If you can’t beat ‘em, join ‘em.
That is the message from the B.C. Lottery Corporation, after it increased the limit that gamblers can keep in their PlayNow.com account from $9,999 to $250,000 — an increase of 2,400%. They can also transfer up to $100,000 per week, also a substantial 900% increase from the previous $9,999 limit.
The government gambling monopoly quietly announced on its website Feb. 5 that it would make changes so that PlayNow.com could “compete with unregulated online sites operating in B.C.” The company claimed that more than half of gamblers on the PlayNow.com website limit their weekly deposits to $100 or less.
BCLC claims it is trying to lure gamblers away from unregulated, grey market websites by expanding the appeal of the regulated PlayNow.com with its built-in safeguards aimed at stopping crime and addiction.
Online gambling is illegal according to the Criminal Code, unless offered by a provincial monopoly like BCLC. But authorities have shied away from prosecuting companies from various jurisdictions that target British Columbians. Single-event wagering remains, in both casinos and online, remains illegal in Canada.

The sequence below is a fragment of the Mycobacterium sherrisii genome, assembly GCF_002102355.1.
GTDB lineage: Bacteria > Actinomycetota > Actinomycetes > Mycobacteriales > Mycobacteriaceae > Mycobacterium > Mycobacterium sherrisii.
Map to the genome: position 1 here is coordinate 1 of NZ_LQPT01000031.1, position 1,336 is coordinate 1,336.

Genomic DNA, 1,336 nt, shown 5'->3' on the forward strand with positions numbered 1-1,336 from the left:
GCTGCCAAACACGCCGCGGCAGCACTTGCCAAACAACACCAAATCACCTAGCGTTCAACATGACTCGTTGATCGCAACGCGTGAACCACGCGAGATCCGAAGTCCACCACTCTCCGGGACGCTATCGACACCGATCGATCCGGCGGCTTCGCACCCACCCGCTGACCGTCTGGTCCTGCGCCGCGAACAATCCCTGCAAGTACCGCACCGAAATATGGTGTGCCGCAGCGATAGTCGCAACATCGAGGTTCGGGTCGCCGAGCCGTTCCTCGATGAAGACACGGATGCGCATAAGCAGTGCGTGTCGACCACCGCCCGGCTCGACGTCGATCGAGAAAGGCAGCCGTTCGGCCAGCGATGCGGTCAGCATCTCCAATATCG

The increases fly in the face of the NDP’s stance while in opposition.
More than a decade ago, the NDP blasted the BC Liberal government for upping the weekly limit from $120 to $9,999, a jump of more than 8,200%. Then-NDP critic Shane Simpson told reporters in August 2009 that it was “unacceptable” and indicative of a government cash-grab that could have negative impacts.
“This has been done with no consultation, as I can see, with people who are concerned about problem gambling,” Simpson said at the time. In 2014, the B.C. Problem Gambling Prevalence Study concluded that problem gamblers are significantly more likely to gamble at casinos, in private games, on sporting events, bingo and online.
Since gaining power in the summer of 2017, the NDP government has sent letters to online gambling companies asking them to stop targeting B.C. gamblers. It also tried to encourage other provinces to join in a complaint to advertising standards regulators against grey market gambling companies that use free-to-play dot net websites as a marketing loophole to encourage gambling on similarly branded dot-com sites.
A spokesman for Attorney General David Eby, who is responsible for BCLC, said his office was too busy to reply to questions from theBreaker.news on Feb. 6, because it was focused on the ICBC no fault insurance announcement.
Meanwhile, BCLC is planning to hold its annual New Horizons in Responsible Gambling conference March 10-12 at the Parq Casino in downtown Vancouver.
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